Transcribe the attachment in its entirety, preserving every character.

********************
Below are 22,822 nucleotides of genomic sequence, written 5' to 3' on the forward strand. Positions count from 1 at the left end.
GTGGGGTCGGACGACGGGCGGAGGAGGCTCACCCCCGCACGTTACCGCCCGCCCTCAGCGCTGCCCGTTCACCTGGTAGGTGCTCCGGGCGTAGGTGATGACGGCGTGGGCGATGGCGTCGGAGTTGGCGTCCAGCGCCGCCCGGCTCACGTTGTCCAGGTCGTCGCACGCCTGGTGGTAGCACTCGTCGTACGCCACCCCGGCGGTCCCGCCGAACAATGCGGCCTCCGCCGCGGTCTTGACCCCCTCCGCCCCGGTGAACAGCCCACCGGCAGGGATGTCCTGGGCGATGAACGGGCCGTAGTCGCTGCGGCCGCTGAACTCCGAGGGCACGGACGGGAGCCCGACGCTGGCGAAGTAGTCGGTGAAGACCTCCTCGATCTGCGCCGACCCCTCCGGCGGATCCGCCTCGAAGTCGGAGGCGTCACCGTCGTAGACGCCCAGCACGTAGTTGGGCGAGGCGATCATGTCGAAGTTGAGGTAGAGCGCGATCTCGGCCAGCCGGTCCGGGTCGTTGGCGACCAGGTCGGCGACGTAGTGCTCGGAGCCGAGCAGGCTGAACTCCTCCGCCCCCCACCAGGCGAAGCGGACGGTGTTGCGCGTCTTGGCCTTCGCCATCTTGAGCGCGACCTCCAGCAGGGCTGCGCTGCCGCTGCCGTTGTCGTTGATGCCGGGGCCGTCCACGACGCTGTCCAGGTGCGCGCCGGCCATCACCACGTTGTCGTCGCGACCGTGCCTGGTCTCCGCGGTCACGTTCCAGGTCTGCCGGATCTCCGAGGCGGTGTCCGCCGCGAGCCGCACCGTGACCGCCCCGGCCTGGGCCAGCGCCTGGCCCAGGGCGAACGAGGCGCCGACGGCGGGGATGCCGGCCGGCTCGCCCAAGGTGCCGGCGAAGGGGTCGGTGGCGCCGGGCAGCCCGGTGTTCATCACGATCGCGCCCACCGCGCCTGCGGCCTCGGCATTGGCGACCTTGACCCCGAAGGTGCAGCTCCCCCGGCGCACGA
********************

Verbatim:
Below are 22,822 nucleotides of genomic sequence, written 5' to 3' on the forward strand. Positions count from 1 at the left end.
GTGGGGTCGGACGACGGGCGGAGGAGGCTCACCCCCGCACGTTACCGCCCGCCCTCAGCGCTGCCCGTTCACCTGGTAGGTGCTCCGGGCGTAGGTGATGACGGCGTGGGCGATGGCGTCGGAGTTGGCGTCCAGCGCCGCCCGGCTCACGTTGTCCAGGTCGTCGCACGCCTGGTGGTAGCACTCGTCGTACGCCACCCCGGCGGTCCCGCCGAACAATGCGGCCTCCGCCGCGGTCTTGACCCCCTCCGCCCCGGTGAACAGCCCACCGGCAGGGATGTCCTGGGCGATGAACGGGCCGTAGTCGCTGCGGCCGCTGAACTCCGAGGGCACGGACGGGAGCCCGACGCTGGCGAAGTAGTCGGTGAAGACCTCCTCGATCTGCGCCGACCCCTCCGGCGGATCCGCCTCGAAGTCGGAGGCGTCACCGTCGTAGACGCCCAGCACGTAGTTGGGCGAGGCGATCATGTCGAAGTTGAGGTAGAGCGCGATCTCGGCCAGCCGGTCCGGGTCGTTGGCGACCAGGTCGGCGACGTAGTGCTCGGAGCCGAGCAGGCTGAACTCCTCCGCCCCCCACCAGGCGAAGCGGACGGTGTTGCGCGTCTTGGCCTTCGCCATCTTGAGCGCGACCTCCAGCAGGGCTGCGCTGCCGCTGCCGTTGTCGTTGATGCCGGGGCCGTCCACGACGCTGTCCAGGTGCGCGCCGGCCATCACCACGTTGTCGTCGCGACCGTGCCTGGTCTCCGCGGTCACGTTCCAGGTCTGCCGGATCTCCGAGGCGGTGTCCGCCGCGAGCCGCACCGTGACCGCCCCGGCCTGGGCCAGCGCCTGGCCCAGGGCGAACGAGGCGCCGACGGCGGGGATGCCGGCCGGCTCGCCCAAGGTGCCGGCGAAGGGGTCGGTGGCGCCGGGCAGCCCGGTGTTCATCACGATCGCGCCCACCGCGCCTGCGGCCTCGGCATTGGCGACCTTGACCCCGAAGGTGCAGCTCCCCCGGCGCACGA